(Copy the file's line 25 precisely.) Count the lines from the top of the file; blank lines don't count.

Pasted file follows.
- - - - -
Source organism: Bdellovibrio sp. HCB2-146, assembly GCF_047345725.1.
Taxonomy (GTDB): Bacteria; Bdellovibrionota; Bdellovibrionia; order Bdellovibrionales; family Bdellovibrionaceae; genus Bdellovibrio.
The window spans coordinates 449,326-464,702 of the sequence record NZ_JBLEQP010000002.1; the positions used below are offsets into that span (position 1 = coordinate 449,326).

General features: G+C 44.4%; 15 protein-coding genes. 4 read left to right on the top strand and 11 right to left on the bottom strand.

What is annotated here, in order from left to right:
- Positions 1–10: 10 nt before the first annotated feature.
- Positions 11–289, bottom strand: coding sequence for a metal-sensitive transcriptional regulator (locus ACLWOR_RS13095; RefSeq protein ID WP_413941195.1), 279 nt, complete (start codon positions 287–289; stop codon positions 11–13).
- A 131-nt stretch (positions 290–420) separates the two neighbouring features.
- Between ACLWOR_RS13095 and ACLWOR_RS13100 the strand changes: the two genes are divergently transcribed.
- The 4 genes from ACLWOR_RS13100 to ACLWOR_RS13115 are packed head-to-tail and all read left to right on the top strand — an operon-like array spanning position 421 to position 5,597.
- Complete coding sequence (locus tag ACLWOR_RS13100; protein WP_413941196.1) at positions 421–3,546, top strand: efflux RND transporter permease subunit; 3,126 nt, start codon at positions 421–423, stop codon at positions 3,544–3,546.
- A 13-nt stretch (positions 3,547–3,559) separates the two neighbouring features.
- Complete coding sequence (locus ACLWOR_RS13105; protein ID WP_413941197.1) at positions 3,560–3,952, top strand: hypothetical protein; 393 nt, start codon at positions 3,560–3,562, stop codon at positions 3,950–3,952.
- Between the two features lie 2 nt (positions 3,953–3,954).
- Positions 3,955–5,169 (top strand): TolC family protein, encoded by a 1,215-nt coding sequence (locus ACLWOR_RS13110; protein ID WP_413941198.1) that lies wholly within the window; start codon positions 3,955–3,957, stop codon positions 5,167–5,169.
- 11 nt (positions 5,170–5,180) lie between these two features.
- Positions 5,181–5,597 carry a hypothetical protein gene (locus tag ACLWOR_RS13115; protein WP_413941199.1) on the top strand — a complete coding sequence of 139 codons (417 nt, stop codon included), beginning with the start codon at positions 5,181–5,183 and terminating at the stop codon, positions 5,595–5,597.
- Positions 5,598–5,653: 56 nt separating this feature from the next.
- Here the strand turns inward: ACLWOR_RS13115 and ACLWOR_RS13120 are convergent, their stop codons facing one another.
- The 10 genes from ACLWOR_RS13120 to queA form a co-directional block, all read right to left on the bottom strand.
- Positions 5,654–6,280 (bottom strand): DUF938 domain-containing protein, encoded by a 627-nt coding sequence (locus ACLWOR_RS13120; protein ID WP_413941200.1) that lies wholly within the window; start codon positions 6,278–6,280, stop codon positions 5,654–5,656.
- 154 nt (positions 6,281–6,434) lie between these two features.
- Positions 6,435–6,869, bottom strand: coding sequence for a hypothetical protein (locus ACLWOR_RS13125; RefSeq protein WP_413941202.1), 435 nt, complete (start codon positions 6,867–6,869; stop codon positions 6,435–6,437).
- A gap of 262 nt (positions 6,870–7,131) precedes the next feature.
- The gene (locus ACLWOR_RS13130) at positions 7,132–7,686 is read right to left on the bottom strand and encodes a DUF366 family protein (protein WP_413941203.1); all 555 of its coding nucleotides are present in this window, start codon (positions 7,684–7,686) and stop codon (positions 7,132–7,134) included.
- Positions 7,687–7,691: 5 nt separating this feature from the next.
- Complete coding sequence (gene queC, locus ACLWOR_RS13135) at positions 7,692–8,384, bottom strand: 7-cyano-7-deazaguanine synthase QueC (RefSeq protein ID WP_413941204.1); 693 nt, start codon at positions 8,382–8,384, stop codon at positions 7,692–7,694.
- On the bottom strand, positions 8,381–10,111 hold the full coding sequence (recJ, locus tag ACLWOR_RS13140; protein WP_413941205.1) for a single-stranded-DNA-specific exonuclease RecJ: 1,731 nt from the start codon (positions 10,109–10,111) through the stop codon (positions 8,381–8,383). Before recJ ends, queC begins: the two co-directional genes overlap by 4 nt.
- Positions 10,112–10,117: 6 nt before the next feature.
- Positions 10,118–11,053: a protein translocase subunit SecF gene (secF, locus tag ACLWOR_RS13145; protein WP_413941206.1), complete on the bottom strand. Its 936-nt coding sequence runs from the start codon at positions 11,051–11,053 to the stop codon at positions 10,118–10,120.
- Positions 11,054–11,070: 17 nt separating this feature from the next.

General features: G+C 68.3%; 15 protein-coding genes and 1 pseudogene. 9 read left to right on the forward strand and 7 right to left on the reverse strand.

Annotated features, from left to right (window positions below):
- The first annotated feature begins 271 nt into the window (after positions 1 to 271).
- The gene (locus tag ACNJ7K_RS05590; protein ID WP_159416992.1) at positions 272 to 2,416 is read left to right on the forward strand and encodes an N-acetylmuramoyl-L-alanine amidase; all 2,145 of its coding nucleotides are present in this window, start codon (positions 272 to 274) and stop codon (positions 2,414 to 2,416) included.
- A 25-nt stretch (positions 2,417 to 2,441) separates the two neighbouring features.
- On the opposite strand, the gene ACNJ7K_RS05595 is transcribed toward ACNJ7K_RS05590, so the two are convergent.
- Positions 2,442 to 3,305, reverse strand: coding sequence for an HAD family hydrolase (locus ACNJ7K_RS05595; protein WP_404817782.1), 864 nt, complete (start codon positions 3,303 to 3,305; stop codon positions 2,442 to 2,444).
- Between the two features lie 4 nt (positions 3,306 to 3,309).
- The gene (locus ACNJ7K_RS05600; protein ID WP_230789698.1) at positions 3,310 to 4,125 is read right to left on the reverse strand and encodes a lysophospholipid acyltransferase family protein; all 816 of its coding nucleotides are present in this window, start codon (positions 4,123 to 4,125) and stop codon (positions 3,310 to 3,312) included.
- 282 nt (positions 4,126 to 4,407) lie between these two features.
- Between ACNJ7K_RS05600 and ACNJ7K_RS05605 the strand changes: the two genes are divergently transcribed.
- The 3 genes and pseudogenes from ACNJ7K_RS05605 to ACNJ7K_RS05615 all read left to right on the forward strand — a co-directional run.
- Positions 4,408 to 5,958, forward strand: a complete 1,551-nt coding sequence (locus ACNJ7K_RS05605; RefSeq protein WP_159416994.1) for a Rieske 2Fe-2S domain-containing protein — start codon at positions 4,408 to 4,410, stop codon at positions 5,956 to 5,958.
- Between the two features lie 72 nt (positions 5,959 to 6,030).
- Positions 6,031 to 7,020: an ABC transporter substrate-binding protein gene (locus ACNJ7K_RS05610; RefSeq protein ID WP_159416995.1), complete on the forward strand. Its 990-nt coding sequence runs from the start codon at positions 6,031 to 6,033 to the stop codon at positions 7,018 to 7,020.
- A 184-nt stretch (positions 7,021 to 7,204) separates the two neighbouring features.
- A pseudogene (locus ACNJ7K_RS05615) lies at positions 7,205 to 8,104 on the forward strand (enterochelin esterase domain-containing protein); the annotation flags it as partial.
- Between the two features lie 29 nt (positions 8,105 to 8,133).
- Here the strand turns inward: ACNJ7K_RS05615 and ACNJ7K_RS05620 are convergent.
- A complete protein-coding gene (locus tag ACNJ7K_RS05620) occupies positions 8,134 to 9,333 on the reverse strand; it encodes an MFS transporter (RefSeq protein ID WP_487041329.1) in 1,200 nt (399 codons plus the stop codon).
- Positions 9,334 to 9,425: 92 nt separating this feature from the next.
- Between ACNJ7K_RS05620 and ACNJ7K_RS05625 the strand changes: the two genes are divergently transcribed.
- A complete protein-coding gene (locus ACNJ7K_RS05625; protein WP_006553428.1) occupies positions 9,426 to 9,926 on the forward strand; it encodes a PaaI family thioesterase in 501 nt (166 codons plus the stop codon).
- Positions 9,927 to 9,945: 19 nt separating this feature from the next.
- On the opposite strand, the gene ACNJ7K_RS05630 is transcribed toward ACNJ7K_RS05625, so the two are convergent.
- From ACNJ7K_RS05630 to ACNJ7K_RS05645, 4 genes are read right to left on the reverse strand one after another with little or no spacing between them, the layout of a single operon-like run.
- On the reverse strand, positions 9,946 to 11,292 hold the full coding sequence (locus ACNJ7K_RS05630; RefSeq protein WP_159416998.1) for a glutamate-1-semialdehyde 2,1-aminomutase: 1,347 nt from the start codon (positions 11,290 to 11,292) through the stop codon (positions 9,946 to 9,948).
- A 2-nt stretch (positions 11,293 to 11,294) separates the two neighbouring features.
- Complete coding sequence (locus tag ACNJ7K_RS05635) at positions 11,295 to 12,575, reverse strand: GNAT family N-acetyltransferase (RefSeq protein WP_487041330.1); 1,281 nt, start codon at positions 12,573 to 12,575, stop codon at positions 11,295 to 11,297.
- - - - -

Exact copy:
- The gene (locus ACLWOR_RS13130) at positions 7,132–7,686 is read right to left on the bottom strand and encodes a DUF366 family protein (protein WP_413941203.1); all 555 of its coding nucleotides are present in this window, start codon (positions 7,684–7,686) and stop codon (positions 7,132–7,134) included.